Glasgow is, without question, a paradise for foodies. Whatever you fancy – and however fancy you want to go – there’s a restaurant for you. It’s basically the opposite of when I was growing up, in a small town outside of the city – where, if we wanted a dinner out for a special occasion, our only option was a local hotel.
But what if I was to tell you that one of the finest steak dinners in Glasgow could, in fact, be found in a hotel? Sure, Glasgow’s chic, boutique Hotel Indigo is hardly a bog standard bed and breakfast – but what few people know is that it actually hides one of only two Marco Pierre White-branded restaurants in Scotland.
Given that Bake Off is as close as I get to the celebrity chef world, the name Marco Pierre White doesn’t mean much to me – but the fact that it’s a name that I know probably tells you as much as you need to. Still, I wasn’t keen on his glowering visage peering down upon me as I ate my dinner, so I was glad that the cosy little booth Stringer and I were shown into on our recent visit wasn’t in his direct line of sight..!
Glasgow’s Marco Pierre White Steakhouse and Grill promises “familiar dishes that have become synonymous with the traditional steakhouse experience”, the finest quality Scotch beed and a carefully selected wine and cocktail selection – as we would quickly find out.
I am, as you know, a lady of simple tastes – and so I struggled to find something from the starters on offer that I knew I would be able to eat. Crispy calamari, smoked salon and rilettes of duck hinted at every one of the Michelin stars appearing on the Christmas cards of the restaurant’s patron (is that how these things work? idk). Stringer had no such qualms, opting with only minor embarrassment for the most expensive thing on the menu: Marco’s lobster macaroni. After a bit of soul-searching, I opted for the warm baked camembert.
My starter arrived looking incredible: a whole, boxed, gooey camembert, with two slices of toasted sourdough and a balsamic glaze. Who knows how I was supposed to eat it, but when I spread it on my toast like the world’s poshest Dairylea I was in my element. Stringer’s macaroni looked like my worst nightmare (creamy and fish?) but he ate the whole thing up before moving onto my leftover cheese.
The steaks were, of course, the main event – even if a certain member of my party actually gave serious thought to an alternative main (hint: it wasn’t me). I went for my usual ribeye, cooked medium well; while Stringer opted for a “blue” sirloin with a peppercorn sauce. All the steaks come with a “classic” green salad and vine tomatoes – something which, whatever the menu says, is something usually missing when I go out for steak and also a massive bugbear of my mum’s – and lightly salted skinny fries.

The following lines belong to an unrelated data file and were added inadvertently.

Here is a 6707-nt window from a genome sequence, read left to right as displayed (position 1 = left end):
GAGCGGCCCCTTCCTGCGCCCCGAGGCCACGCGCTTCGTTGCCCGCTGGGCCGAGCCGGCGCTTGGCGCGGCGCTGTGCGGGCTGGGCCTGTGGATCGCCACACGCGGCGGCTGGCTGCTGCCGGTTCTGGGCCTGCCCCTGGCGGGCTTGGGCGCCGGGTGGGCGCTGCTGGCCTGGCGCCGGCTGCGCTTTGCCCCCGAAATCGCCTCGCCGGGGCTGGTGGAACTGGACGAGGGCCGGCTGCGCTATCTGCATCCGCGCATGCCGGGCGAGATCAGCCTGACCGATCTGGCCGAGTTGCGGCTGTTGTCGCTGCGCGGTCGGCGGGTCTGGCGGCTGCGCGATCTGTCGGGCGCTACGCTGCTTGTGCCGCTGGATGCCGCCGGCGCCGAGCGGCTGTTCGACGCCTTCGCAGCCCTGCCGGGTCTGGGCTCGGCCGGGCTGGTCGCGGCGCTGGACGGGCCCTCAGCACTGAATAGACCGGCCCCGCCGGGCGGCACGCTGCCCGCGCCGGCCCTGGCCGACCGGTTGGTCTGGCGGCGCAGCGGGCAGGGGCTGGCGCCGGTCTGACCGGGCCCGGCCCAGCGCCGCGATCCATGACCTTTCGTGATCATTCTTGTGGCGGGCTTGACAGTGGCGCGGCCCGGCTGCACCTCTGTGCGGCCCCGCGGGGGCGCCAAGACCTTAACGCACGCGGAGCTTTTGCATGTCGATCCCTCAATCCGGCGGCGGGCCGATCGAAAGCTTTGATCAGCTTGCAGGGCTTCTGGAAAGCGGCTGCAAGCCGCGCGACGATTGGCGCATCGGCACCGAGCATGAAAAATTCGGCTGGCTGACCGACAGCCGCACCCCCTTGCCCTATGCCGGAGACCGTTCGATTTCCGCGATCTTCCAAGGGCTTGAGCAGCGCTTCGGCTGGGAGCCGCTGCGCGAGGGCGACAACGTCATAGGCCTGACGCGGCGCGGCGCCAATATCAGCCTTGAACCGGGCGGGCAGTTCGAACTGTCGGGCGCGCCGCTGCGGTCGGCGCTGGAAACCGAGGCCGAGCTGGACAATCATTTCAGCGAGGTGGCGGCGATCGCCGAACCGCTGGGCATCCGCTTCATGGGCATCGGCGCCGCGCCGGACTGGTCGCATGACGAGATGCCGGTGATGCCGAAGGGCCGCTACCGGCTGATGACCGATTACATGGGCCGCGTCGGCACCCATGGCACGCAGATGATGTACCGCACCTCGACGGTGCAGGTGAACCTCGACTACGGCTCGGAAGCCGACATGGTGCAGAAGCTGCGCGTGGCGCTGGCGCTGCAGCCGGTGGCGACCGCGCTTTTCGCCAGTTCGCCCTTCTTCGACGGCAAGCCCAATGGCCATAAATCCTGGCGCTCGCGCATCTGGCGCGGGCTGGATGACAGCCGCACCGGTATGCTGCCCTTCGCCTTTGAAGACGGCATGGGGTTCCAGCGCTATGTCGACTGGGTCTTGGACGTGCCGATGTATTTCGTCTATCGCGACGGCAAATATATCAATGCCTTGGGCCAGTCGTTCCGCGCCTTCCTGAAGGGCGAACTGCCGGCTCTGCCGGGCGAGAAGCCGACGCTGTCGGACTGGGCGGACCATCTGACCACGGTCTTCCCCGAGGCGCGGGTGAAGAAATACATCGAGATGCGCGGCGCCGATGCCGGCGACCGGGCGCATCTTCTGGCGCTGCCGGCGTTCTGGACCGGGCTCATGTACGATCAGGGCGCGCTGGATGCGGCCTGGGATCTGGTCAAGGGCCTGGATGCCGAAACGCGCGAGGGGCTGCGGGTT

Now, I love steak. Because I’m not that great at making it myself – at least not with that medium well chargrill that I love so much – you will very rarely find me complaining when I’m served with steak in a restaurant. These steaks did not disappoint: cooked to perfection in both cases, really flavourful and with a great combination of sides (that salad makes all the difference – everywhere else, take note).
So what’s the Marco Pierre White difference, I hear you ask? Frankly, it’s the service. Nothing was too much trouble for our waiting staff, who were funny, attentive and incredibly knowledgeable about the menu (and no, they had no idea that we were in reviewing, before you ask). Chris, in particular, was great: steering Stringer away from his original choice of cut to one that he assured him would work far better when cooked rare, and staking (ha!) his reputation on the perfect choice of wine for our meal.
As you all know, I’m not a wine drinker – but as we were offered a bottle of wine as part of the review it would have been rude not to. As a general rule I couldn’t tell you the difference between red wines, but there was a smoothness to the Argentinian Malbec that Chris recommended that set off our steaks perfectly.
Dessert is, of course, the most important part of any meal, and Stringer and I stayed true to type: her, with an ice cream sundae; him, a sticky toffee pudding. You can’t beat a knickerbocker glory in a fancy restaurant on a Saturday night, and Marco’s version had a bit of a winter berry theme going on: vanilla ice cream, berry sorbet and Chantilly cream. If I’m being honest, I wasn’t blown away by the combination – I’m not a huge fan of sorbet, and I’m happier to find fruit all the way through. The sticky toffee pudding disappeared before I could sample a bit, but the pouring sauce (which I confess to sticking my finger in once Stringer was done) was a lovely touch.
A word, too, about the cocktail menu: I’ve actually visited the Hotel Indigo bar for cocktails a couple of times, and they’re always spectacular. I get the feeling that they’ve cut back on their options in order to concentrate on what they do best, which for somebody who loves variety as much as I do was a little disappointing – but my tropical punch was delicious, and Stringer will happily vouch for their take on an Old Fashioned.
While I did feel as though our bill was a little on the pricey side – with the caveat that we don’t normally order wine, which obviously skews things a little – I wouldn’t hesitate to recommend the Marco Pierre White Steakhouse. Sure, there are a few places in Glasgow where you can get a steak of similar quality – but it’s the service that sets them apart. I’d go as far as to call this place a real hidden gem.
I was invited for a complimentary meal for review purposes, but all views are my own and unbiased.